This topic describes the SQL statements that use the UNION, INTERSECT, and EXCEPT set operators, such as UNION, UNION ALL, UNION DISTINCT, INTERSECT, INTERSECT ALL, INTERSECT DISTINCT, EXCEPT, EXCEPT ALL, and EXCEPT DISTINCT.

Syntax

select_statement UNION ALL select_statement;
select_statement UNION [DISTINCT] select_statement;
select_statement INTERSECT ALL select_statement;
select_statement INTERSECT [DISTINCT] select_statement;
select_statement EXCEPT ALL select_statement;
select_statement EXCEPT [DISTINCT] select_statement;
select_statement MINUS ALL select_statement;
select_statement MINUS [DISTINCT] select_statement;

Description

  • UNION
    Usage: returns the union of two datasets. UNION combines the two datasets into one dataset.
    • If UNION ALL is used, all records of the two datasets are returned.
      Example:
      SELECT * FROM VALUES (1, 2), (1, 2), (3, 4) t(a, b) 
      UNION ALL 
      SELECT * FROM VALUES (1, 2), (1, 4) t(a, b);
      Result:
      +------------+------------+
      | a          | b          |
      +------------+------------+
      | 1          | 2          |
      | 1          | 4          |
      | 1          | 2          |
      | 1          | 2          |
      | 3          | 4          |
      +------------+------------+
    • If multiple UNION ALL clauses exist, enclose the UNION ALL clauses in parentheses (( )) to specify the order of precedence.
      SELECT * FROM src UNION ALL (SELECT * FROM src2 UNION ALL SELECT * FROM src3);
    • If UNION is used, duplicate records are not included in the returned records. The usage of UNION is similar to that of UNION DISTINCT.
      Example:
      SELECT * FROM VALUES (1, 2), (1, 2), (3, 4) t(a, b) 
      UNION 
      SELECT * FROM VALUES (1, 2), (1, 4) t(a, b);
      -- Equivalent to the following statement:
      SELECT DISTINCT * FROM (<the result of UNION ALL>)t;
      Result:
      +------------+------------+
      | a          | b          |
      +------------+------------+
      | 1          | 2          |
      | 1          | 4          |
      | 3          | 4          |
      +------------+------------+
    • Assume that a UNION statement is followed by a CLUSTER BY, a DISTRIBUTE BY, a SORT BY, an ORDER BY, or a LIMIT clause. If set odps.sql.type.system.odps2 is set to false, the clause works only on the result of the SELECT statement after the UNION operator. If set odps.sql.type.system.odps2 is set to true, the clause works on the result of the UNION operation. Example:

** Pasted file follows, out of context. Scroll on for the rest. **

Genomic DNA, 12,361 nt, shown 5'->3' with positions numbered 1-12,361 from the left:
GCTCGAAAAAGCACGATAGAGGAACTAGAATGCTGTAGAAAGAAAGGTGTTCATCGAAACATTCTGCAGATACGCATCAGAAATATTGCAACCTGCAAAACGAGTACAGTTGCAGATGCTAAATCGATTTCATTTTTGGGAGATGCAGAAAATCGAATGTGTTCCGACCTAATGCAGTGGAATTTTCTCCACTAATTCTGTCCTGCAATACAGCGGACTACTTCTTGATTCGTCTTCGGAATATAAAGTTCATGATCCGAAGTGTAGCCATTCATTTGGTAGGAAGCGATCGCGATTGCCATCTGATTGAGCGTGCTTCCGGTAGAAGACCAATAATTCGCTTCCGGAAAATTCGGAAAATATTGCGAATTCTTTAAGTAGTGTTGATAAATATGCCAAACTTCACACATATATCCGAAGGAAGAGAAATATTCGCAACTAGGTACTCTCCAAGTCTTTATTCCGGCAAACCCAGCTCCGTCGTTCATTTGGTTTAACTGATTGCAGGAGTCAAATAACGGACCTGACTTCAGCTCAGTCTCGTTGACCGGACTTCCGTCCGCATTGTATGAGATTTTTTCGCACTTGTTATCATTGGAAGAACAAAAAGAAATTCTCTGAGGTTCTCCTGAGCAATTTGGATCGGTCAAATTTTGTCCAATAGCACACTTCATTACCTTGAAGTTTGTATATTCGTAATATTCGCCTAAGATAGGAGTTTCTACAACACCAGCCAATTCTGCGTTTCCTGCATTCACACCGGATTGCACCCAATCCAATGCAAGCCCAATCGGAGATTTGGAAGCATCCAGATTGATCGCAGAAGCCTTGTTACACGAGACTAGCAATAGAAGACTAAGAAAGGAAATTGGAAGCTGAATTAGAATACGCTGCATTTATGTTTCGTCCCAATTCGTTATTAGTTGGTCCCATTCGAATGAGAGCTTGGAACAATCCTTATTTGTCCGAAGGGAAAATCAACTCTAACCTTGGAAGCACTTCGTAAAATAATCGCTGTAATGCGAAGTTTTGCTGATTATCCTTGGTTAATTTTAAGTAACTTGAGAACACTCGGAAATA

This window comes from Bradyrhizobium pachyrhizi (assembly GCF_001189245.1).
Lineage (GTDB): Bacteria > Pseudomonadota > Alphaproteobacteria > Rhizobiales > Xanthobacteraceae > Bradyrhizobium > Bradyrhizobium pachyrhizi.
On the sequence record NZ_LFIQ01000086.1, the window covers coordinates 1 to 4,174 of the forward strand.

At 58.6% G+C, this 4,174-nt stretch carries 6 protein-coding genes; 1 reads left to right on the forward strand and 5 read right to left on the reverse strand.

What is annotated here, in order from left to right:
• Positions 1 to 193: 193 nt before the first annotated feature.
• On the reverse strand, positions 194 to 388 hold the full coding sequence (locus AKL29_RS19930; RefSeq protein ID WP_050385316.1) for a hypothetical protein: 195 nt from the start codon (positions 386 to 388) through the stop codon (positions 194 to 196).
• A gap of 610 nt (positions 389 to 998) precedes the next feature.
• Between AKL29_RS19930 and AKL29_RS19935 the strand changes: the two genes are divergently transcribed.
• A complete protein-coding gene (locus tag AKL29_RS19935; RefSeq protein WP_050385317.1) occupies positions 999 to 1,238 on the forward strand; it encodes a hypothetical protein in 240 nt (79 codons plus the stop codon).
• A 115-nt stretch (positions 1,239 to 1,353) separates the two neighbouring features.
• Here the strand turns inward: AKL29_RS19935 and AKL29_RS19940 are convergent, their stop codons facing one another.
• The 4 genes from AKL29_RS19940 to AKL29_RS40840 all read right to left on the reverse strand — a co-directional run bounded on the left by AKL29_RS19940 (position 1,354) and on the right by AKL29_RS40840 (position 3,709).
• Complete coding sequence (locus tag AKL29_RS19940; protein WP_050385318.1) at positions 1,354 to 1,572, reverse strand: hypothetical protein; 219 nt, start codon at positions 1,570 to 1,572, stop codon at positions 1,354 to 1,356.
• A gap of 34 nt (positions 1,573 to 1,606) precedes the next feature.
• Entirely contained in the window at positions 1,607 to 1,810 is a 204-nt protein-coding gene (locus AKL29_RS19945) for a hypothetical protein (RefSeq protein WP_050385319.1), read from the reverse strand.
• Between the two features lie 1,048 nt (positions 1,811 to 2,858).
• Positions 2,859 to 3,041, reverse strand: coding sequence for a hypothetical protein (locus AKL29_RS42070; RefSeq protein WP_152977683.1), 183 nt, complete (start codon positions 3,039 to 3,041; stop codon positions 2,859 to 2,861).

set odps.sql.type.system.odps2=true;
      SELECT explode(array(3, 1)) AS (a) UNION ALL SELECT explode(array(0, 4, 2)) AS (a) ORDER BY a LIMIT 3;
      Result:
      +------+
      | a    |
      +------+
      | 0    |
      | 1    |
      | 2    |
      +------+
  • INTERSECT

    Usage: returns the intersection of two datasets, that is, data contained in both datasets.

    Examples
    • Example of an INTERSECT ALL statement:
      SELECT * FROM VALUES (1, 2), (1, 2), (3, 4), (5, 6) t(a, b) 
      INTERSECT ALL 
      SELECT * FROM VALUES (1, 2), (1, 2), (3, 4), (5, 7) t(a, b);
      Result:
      +------------+------------+
      | a          | b          |
      +------------+------------+
      | 1          | 2          |
      | 1          | 2          |
      | 3          | 4          |
      +------------+------------+
    • Example of an INTERSECT DISTINCT statement:
      SELECT * FROM VALUES (1, 2), (1, 2), (3, 4), (5, 6) t(a, b) 
      INTERSECT DISTINCT
      SELECT * FROM VALUES (1, 2), (1, 2), (3, 4), (5, 7) t(a, b);
      Result: The returned result is equivalent to that returned by executing the SELECT DISTINCT * FROM (< result of INTERSECT ALL >) t; statement.
      +------------+------------+
      | a          | b          |
      +------------+------------+
      | 1          | 2          |
      | 3          | 4          |
      +------------+------------+
  • EXCEPT

    Usage: returns distinct values from the first dataset that are not contained in the second dataset.

    Examples
    • Example of an EXCEPT ALL statement
      SELECT * FROM VALUES (1, 2), (1, 2), (3, 4), (3, 4), (5, 6), (7, 8) t(a, b) 
      EXCEPT ALL 
      SELECT * FROM VALUES (3, 4), (5, 6), (5, 6), (9, 10) t(a, b);
      Result:
      +------------+------------+
      | a          | b          |
      +------------+------------+
      | 1          | 2          |
      | 1          | 2          |
      | 3          | 4          |
      | 7          | 8          |
      +------------+------------+
    • Example of an EXCEPT DISTINCT statement:
      SELECT * FROM VALUES (1, 2), (1, 2), (3, 4), (3, 4), (5, 6), (7, 8) t(a, b) 
      EXCEPT
      SELECT * FROM VALUES (3, 4), (5, 6), (5, 6), (9, 10) t(a, b);
      Result: The returned result is similar to that returned by executing the SELECT DISTINCT * FROM left_branch EXCEPT ALL SELECT DISTINCT * FROM right_branch; statement.
      +------------+------------+
      | a          | b          |
      +------------+------------+
      | 1          | 2          |
      | 7          | 8          |
      +------------+------------+
  • MINUS

    Usage: The usage of MINUS is similar to that of EXCEPT.

Remarks

  • The sequence of data returned in a set operation may not be ordered.
  • The left and right branches in a set operation must have the same number of columns. In addition, if data types in the left and right branches are not the same, the data types may be implicitly converted. For compatibility reasons, MaxCompute disables the implicit conversion between data of the STRING type and data of other types in set operations.
  • MaxCompute allows a maximum of 256 branches in a set operation. An error is reported if the number of branches exceeds 256.